Most existing output-based royalty and resource rent tax arrangements imposed on non-renewable resources should be replaced by a single rent-based tax. The Commonwealth and the States should negotiate an appropriate allocation of the revenues and risks from the resource rent tax.

Source: Australia’s Future Tax System, Report to the Treasurer, Part 2, Detailed Analysis, page 680.

The AFTS review also made a number of observations in respect of the impact of the current HFE system on State tax reform, namely:

  • A multilateral tax change will change the relative revenue raising capacities22 of States, which will lead to a change in GST shares.
  • Tax reform might be revenue neutral in an aggregate sense, but may not be revenue neutral for individual States.
  • In theory, no State would have a financial incentive to resist or favour a revenue neutral tax reform if all States apply the same revenue raising effort.
  • In practice, States have, and are likely to continue to have, different tax policies. HFE will not compensate a State for revenue lost from a change in tax mix where it does not apply the average policy. States may experience difficulties if they do not have the same ability to raise marginal revenue from the new tax base as from the old.
  • The States will need to consider whether, and to what extent, differences from average policy should be reflected in their replacement taxes.23

1.7 The Tax Forum and beyond

The Commonwealth convened a Tax Forum in October 2011, to discuss priorities and directions for further tax reform.

The Tax Forum covered a broad sweep of topics across six sessions: personal tax, transfer payments, business tax, State taxes, environmental and social taxes, and tax system governance. Changes to the Commonwealth’s announced resource tax reforms and to the rate and base of the GST were excluded. Reforms also had to be consistent with the Commonwealth’s fiscal policy.24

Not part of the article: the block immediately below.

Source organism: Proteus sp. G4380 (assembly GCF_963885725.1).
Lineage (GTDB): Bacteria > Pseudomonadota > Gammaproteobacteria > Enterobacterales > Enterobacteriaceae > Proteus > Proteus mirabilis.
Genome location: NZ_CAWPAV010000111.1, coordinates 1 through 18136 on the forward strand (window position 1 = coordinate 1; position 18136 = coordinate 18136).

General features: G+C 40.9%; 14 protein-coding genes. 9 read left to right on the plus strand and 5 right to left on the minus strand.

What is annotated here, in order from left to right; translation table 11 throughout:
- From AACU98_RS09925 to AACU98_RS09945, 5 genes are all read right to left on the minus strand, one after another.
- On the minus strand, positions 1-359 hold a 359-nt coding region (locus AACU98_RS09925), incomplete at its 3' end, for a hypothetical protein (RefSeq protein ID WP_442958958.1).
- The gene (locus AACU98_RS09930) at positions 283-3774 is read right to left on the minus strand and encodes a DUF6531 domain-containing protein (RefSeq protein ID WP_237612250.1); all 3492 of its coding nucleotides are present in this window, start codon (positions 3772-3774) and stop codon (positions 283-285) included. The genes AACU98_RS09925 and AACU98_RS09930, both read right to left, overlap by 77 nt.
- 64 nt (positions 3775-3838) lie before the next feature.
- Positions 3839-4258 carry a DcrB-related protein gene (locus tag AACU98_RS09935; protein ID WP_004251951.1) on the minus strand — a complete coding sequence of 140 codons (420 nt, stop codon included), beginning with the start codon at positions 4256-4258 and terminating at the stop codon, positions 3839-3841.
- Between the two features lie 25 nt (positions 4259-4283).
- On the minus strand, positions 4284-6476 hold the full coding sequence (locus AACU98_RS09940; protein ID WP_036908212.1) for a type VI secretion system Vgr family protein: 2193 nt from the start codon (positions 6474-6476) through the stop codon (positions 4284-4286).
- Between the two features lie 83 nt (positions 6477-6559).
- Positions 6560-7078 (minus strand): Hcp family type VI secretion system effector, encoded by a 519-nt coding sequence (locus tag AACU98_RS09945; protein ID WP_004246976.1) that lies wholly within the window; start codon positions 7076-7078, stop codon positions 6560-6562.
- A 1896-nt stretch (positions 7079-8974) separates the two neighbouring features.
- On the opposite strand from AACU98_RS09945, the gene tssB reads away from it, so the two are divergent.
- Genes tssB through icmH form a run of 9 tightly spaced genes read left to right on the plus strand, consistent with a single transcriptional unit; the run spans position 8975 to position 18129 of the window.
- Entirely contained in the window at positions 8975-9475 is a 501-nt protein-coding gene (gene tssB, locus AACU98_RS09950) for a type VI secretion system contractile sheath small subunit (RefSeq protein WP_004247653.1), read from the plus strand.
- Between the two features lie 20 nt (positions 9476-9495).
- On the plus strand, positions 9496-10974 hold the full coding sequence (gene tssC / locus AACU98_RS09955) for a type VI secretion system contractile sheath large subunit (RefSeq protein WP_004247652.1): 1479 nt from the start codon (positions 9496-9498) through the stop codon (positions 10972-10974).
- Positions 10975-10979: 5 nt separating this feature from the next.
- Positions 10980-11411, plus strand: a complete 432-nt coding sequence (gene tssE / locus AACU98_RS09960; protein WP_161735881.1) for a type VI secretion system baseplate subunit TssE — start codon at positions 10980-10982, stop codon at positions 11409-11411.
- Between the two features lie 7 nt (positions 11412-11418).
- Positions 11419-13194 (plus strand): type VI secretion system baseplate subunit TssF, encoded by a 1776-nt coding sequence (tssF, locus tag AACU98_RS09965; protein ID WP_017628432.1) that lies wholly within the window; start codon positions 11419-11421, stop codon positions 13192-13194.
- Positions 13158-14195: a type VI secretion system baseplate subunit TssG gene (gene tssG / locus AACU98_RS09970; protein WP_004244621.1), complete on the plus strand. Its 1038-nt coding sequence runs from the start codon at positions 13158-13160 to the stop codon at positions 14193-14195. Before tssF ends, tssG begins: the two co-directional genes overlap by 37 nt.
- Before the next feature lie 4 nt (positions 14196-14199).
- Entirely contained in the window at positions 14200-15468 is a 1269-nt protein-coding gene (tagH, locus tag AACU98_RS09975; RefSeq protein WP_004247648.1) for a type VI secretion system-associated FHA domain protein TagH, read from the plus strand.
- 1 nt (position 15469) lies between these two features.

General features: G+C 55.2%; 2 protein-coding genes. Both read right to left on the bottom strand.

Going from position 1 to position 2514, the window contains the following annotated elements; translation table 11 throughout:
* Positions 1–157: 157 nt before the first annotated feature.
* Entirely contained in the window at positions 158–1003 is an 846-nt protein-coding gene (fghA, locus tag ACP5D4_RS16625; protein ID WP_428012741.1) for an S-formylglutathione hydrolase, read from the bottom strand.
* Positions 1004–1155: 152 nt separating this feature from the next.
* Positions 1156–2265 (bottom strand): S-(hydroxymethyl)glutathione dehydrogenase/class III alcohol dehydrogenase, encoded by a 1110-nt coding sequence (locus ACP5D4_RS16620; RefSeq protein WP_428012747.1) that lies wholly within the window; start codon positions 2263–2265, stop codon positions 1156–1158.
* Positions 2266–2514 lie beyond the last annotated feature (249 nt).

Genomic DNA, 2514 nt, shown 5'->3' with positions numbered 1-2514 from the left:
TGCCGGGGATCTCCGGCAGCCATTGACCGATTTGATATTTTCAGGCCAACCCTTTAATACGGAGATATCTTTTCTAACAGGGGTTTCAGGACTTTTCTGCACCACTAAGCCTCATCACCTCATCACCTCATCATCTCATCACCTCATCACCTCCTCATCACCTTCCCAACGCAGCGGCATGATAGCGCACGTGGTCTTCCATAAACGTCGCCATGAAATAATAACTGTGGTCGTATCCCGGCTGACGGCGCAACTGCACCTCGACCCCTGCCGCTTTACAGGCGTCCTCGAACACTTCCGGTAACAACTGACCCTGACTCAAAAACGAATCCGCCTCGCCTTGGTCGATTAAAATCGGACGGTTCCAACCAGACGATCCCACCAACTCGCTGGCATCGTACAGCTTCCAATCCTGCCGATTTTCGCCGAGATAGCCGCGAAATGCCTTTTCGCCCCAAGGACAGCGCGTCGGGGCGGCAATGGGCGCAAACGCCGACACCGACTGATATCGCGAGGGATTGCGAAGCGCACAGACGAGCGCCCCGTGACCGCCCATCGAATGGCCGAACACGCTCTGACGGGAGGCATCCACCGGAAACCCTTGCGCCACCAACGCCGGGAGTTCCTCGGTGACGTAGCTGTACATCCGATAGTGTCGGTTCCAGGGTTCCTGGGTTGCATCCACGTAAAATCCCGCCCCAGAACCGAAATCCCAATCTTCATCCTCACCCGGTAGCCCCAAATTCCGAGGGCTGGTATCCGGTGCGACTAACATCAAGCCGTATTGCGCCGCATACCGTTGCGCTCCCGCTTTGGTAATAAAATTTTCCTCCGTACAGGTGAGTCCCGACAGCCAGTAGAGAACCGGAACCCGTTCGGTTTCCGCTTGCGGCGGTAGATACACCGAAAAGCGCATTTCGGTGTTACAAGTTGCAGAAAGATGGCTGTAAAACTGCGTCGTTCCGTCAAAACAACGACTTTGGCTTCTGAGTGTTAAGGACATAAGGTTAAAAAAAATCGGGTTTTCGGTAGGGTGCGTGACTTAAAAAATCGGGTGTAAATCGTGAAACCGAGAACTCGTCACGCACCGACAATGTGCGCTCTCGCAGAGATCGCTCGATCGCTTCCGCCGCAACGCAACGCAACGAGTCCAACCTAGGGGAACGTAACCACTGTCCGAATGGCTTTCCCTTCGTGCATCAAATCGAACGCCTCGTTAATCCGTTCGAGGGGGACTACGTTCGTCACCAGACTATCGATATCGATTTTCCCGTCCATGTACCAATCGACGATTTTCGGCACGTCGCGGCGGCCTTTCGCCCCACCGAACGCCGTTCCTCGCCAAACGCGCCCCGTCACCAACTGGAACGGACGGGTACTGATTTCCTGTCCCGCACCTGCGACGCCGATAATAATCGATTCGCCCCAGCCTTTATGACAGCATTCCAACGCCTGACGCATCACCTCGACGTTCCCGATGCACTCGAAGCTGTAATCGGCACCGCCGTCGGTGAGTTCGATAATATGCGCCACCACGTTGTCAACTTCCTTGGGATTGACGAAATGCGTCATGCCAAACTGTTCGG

More detailed consultation continues on many of the outcomes of the Forum:

  • The State tax reform plan is examining some of the more inefficient State taxes. The first iteration of the plan is due by the end of 2012.
  • The Not-for-profit Sector Tax Concession Working Group is examining how existing taxation support for the sector can be provided in fairer, simpler and more effective ways.
  • The Business Tax Reform Working Group is examining how the business tax system can be improved.
  • The Superannuation Roundtable has the Commonwealth working with industry, community groups and other stakeholders to implement reforms to superannuation.
  • There are ongoing consultations between Treasury, the Australian Taxation Office and the Council of Small Business of Australia on ways to reduce small business compliance costs.

Work is also being done by individual States to review their tax systems.

Two States have recently completed reviews of their tax systems — the New South Wales Financial Audit (the Lambert Report) and the ACT Taxation Review.

In relation to the tax system, the Lambert Report finds that:

    The revenue base of the State, particularly the tax base, is in the main narrowly based, volatile and economically inefficient. There are substantial opportunities to reform the tax base to achieve greater efficiency, equity and simplicity.25

The report makes a number of recommendations in relation to tax reform, including:

  • abolishing insurance duty (funded by a lowering of the payroll tax threshold)
  • broadening the payroll tax base and reducing the payroll tax rate
  • abolishing transfer duty and replacing it with a replacement tax on land value
  • a feasibility study on congestion charging, with road user charges replacing vehicle taxes
  • giving companies that develop new mines a choice between being charged royalties and being subject to a New South Wales resource rent tax.26

The ACT Tax Review contains 27 recommendations, including:

  • replacing (over 10-20 years) stamp duty on conveyances with increased land taxes
  • broadening the land tax base (achievable by abolishing the existing land tax and replacing lost revenue through higher general rates)
  • abolishing general insurance and life insurance duties